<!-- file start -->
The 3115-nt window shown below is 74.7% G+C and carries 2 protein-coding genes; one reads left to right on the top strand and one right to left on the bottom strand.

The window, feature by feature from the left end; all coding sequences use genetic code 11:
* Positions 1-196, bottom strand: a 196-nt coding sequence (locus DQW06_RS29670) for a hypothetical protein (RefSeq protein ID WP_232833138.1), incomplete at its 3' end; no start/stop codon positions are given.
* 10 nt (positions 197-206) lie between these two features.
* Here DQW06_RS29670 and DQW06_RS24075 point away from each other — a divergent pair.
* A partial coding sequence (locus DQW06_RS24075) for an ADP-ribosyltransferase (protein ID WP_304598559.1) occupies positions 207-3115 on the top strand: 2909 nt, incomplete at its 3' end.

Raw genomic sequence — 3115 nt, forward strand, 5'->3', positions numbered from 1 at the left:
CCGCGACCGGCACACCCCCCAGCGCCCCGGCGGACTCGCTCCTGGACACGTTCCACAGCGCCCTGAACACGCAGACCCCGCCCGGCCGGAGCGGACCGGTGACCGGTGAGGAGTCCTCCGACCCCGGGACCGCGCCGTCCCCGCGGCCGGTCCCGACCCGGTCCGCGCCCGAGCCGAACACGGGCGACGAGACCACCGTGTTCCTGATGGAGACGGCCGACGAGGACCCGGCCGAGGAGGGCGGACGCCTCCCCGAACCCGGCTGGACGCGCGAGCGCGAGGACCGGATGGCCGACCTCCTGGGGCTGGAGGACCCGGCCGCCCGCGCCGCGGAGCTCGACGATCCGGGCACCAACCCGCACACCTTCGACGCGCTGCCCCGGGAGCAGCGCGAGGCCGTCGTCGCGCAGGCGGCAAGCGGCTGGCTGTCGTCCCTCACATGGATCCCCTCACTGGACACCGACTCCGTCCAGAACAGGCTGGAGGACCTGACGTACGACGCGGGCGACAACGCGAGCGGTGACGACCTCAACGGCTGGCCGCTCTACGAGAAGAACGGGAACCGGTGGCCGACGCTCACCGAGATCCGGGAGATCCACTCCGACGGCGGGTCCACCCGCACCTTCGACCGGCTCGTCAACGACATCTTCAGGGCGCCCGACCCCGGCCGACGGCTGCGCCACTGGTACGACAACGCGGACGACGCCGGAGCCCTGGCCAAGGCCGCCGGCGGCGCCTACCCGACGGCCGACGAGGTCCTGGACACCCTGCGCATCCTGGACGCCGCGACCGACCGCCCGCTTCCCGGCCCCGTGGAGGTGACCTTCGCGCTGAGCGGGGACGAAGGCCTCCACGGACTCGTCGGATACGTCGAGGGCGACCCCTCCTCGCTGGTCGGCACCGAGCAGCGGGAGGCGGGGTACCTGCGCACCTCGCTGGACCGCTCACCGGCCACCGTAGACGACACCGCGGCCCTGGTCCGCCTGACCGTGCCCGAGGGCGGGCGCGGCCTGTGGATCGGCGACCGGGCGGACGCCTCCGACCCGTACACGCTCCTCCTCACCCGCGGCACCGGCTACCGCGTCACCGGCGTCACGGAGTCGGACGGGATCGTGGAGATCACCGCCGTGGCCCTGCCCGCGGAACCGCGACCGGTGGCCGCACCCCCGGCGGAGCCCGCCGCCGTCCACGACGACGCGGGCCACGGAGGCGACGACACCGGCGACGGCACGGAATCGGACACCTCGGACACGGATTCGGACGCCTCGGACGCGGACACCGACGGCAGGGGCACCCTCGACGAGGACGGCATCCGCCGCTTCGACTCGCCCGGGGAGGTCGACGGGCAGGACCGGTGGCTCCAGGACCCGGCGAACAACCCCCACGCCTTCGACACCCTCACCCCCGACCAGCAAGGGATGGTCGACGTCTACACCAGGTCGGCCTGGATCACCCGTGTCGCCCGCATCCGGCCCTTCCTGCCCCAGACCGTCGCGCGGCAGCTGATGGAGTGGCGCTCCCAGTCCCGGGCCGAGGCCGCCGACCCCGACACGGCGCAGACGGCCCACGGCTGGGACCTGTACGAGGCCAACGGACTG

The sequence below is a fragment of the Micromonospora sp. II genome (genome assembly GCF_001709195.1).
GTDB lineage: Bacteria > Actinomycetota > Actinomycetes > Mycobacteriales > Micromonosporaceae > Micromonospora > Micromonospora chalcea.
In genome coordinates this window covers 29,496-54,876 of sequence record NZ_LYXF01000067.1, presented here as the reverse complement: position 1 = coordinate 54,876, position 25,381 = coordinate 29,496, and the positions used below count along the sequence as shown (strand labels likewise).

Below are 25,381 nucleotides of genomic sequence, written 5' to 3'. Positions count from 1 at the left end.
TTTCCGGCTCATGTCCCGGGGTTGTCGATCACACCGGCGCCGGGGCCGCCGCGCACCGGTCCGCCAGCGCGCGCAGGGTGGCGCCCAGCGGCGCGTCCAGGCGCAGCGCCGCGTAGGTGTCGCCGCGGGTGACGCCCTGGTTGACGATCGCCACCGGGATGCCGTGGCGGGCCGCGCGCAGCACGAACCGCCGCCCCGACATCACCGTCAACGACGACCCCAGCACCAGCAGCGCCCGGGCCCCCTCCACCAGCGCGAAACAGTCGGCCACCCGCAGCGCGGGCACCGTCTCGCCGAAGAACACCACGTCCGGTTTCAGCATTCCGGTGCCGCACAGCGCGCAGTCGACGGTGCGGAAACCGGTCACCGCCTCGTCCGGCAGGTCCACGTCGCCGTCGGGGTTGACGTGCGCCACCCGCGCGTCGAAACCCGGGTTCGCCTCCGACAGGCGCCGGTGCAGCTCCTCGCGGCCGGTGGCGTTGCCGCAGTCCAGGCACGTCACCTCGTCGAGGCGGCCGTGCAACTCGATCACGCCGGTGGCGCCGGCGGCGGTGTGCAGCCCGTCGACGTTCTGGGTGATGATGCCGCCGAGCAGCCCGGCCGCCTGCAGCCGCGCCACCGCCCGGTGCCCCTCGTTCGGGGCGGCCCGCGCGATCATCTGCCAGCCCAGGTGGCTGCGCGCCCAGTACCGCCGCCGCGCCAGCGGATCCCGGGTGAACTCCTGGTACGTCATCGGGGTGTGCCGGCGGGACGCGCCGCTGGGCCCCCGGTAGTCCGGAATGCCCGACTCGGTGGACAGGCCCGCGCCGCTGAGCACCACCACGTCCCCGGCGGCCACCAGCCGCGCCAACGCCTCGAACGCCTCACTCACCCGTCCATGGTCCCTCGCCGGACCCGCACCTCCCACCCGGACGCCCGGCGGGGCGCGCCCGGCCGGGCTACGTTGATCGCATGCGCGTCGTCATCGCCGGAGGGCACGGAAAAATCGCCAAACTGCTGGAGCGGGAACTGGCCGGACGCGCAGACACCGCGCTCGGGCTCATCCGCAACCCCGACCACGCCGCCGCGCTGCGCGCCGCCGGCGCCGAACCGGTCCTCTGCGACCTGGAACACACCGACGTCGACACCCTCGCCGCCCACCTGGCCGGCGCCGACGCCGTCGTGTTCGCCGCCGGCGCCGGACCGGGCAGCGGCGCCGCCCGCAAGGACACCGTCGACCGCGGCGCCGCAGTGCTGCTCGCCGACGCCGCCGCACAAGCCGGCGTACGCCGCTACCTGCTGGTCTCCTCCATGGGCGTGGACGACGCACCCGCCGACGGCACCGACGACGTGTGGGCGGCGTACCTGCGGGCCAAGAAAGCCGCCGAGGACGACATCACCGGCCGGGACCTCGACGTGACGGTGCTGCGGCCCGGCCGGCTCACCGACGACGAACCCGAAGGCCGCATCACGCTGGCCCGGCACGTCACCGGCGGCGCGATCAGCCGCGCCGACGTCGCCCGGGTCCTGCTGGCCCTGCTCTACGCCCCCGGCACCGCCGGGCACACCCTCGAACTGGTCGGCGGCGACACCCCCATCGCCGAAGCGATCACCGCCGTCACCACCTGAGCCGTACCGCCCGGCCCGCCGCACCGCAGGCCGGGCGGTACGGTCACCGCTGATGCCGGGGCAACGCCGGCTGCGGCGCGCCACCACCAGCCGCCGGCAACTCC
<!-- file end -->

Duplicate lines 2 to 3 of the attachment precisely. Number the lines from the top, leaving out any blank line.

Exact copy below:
The window, feature by feature from the left end; all coding sequences use genetic code 11:
* Positions 1-196, bottom strand: a 196-nt coding sequence (locus DQW06_RS29670) for a hypothetical protein (RefSeq protein ID WP_232833138.1), incomplete at its 3' end; no start/stop codon positions are given.